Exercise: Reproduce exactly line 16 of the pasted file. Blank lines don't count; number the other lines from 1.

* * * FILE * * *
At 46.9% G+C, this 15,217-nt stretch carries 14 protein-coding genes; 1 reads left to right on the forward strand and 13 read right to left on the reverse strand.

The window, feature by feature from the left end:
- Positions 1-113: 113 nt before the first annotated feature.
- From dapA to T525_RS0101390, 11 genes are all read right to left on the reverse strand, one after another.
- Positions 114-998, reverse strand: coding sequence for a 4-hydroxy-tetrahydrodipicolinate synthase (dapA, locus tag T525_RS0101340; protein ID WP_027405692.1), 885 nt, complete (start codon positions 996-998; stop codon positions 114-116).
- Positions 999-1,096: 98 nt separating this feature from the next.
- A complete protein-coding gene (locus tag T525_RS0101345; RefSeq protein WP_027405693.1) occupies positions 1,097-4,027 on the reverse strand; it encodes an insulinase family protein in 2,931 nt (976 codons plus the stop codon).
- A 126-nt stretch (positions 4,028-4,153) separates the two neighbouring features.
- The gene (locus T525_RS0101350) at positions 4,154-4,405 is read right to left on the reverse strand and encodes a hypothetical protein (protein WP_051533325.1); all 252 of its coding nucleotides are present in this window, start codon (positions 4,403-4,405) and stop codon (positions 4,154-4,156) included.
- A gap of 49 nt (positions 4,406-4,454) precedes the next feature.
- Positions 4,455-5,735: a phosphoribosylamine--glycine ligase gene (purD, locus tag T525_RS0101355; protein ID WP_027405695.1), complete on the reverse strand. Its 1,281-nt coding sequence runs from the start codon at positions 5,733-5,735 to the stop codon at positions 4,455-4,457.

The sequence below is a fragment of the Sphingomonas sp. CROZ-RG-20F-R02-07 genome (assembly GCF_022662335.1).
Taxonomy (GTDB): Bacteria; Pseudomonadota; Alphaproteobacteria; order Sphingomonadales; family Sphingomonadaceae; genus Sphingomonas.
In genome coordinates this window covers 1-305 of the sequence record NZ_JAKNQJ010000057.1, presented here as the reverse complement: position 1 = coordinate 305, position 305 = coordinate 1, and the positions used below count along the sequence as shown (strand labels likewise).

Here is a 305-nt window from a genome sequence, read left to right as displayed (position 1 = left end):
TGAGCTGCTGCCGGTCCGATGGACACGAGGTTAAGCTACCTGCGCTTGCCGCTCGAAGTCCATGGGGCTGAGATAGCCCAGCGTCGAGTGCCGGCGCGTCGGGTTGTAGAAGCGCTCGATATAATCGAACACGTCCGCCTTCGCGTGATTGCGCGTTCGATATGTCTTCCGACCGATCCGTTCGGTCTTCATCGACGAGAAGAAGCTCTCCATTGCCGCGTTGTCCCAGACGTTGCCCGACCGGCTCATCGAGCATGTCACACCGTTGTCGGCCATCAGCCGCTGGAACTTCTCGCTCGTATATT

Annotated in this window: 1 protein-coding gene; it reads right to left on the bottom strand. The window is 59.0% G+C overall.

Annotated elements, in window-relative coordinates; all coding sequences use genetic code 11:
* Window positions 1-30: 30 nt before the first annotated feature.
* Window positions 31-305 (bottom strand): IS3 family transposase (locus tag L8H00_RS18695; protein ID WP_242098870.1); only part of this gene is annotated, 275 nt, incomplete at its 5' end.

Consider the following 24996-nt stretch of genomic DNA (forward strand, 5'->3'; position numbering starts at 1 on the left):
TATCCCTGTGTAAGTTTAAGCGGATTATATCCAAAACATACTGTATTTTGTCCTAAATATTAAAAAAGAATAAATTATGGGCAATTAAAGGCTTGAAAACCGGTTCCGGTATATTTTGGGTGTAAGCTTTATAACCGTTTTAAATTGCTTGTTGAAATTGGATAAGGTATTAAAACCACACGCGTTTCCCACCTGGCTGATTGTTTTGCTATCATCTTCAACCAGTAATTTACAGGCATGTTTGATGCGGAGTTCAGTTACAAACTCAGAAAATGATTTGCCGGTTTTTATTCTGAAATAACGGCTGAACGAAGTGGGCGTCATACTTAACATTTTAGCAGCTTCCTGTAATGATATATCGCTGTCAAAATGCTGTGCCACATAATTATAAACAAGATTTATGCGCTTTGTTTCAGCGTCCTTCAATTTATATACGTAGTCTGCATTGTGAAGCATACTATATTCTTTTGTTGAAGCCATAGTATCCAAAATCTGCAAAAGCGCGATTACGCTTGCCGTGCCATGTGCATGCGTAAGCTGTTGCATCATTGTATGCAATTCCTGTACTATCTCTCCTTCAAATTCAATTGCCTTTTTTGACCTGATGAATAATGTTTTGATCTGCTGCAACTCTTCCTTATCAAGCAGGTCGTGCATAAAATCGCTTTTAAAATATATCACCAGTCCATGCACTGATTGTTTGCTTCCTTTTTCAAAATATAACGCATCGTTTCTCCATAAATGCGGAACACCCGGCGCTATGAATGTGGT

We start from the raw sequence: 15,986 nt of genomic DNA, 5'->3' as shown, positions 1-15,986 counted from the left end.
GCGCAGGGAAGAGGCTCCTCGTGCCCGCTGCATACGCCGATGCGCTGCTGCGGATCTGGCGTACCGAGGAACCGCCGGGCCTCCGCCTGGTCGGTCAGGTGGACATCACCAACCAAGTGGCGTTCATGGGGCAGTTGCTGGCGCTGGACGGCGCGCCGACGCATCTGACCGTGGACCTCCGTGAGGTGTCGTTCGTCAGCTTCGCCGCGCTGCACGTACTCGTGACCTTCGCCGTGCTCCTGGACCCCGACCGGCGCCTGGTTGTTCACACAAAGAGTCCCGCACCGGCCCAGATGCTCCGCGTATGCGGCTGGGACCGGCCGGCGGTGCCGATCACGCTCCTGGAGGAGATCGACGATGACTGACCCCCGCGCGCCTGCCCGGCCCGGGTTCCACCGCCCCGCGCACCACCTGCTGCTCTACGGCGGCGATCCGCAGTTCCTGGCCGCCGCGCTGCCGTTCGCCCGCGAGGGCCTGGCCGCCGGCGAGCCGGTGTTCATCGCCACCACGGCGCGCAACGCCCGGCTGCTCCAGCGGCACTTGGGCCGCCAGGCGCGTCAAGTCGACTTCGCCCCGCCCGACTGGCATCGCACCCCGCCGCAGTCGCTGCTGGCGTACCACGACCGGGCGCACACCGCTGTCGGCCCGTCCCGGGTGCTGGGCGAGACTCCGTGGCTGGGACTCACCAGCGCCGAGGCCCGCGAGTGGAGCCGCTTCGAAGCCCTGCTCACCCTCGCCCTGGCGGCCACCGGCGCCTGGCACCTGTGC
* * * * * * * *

TGAGCTGCTGCCGGTCCGATGGACACGAGGTTAAGCTACCTGCGCTTGCCGCTCGAAGTCCATGGGGCTGAGATAGCCCAGCGTCGAGTGCCGGCGCGTCGGGTTGTAGAAGCGCTCGATATAATCGAACACGTCCGCCTTCGCGTGATTGCGCGTTCGATATGTCTTCCGACCGATCCGTTCGGTCTTCATCGACGAGAAGAAGCTCTCCATTGCCGCGTTGTCCCAGACGTTGCCCGACCGGCTCATCGAGCATGTCACACCGTTGTCGGCCATCAGCCGCTGGAACTTCTCGCTCGTATATT